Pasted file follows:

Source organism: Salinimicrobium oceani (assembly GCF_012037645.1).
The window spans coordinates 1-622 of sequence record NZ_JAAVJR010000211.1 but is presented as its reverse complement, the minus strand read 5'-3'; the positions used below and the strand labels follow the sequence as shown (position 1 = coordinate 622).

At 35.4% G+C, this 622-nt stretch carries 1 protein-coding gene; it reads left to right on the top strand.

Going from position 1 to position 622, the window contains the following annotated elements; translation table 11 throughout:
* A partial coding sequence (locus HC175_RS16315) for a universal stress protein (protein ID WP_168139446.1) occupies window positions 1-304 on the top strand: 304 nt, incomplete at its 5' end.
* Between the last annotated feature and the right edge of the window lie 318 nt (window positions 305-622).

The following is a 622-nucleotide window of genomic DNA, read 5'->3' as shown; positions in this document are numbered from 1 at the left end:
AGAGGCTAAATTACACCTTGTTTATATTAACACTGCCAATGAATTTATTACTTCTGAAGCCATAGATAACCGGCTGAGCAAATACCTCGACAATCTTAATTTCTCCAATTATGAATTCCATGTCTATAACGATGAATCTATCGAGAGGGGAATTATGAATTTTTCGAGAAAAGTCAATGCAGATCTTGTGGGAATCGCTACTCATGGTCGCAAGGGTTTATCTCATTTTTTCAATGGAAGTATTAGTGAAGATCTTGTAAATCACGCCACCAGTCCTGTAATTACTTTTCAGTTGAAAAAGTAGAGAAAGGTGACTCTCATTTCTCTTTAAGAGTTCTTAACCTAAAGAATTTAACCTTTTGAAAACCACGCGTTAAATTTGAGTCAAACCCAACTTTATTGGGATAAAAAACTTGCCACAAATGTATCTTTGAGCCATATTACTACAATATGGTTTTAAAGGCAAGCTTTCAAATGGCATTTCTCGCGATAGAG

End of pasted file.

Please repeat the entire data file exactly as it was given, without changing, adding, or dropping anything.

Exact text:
Source organism: Salinimicrobium oceani (assembly GCF_012037645.1).
The window spans coordinates 1-622 of sequence record NZ_JAAVJR010000211.1 but is presented as its reverse complement, the minus strand read 5'-3'; the positions used below and the strand labels follow the sequence as shown (position 1 = coordinate 622).

At 35.4% G+C, this 622-nt stretch carries 1 protein-coding gene; it reads left to right on the top strand.

Going from position 1 to position 622, the window contains the following annotated elements; translation table 11 throughout:
* A partial coding sequence (locus HC175_RS16315) for a universal stress protein (protein ID WP_168139446.1) occupies window positions 1-304 on the top strand: 304 nt, incomplete at its 5' end.
* Between the last annotated feature and the right edge of the window lie 318 nt (window positions 305-622).

The following is a 622-nucleotide window of genomic DNA, read 5'->3' as shown; positions in this document are numbered from 1 at the left end:
AGAGGCTAAATTACACCTTGTTTATATTAACACTGCCAATGAATTTATTACTTCTGAAGCCATAGATAACCGGCTGAGCAAATACCTCGACAATCTTAATTTCTCCAATTATGAATTCCATGTCTATAACGATGAATCTATCGAGAGGGGAATTATGAATTTTTCGAGAAAAGTCAATGCAGATCTTGTGGGAATCGCTACTCATGGTCGCAAGGGTTTATCTCATTTTTTCAATGGAAGTATTAGTGAAGATCTTGTAAATCACGCCACCAGTCCTGTAATTACTTTTCAGTTGAAAAAGTAGAGAAAGGTGACTCTCATTTCTCTTTAAGAGTTCTTAACCTAAAGAATTTAACCTTTTGAAAACCACGCGTTAAATTTGAGTCAAACCCAACTTTATTGGGATAAAAAACTTGCCACAAATGTATCTTTGAGCCATATTACTACAATATGGTTTTAAAGGCAAGCTTTCAAATGGCATTTCTCGCGATAGAG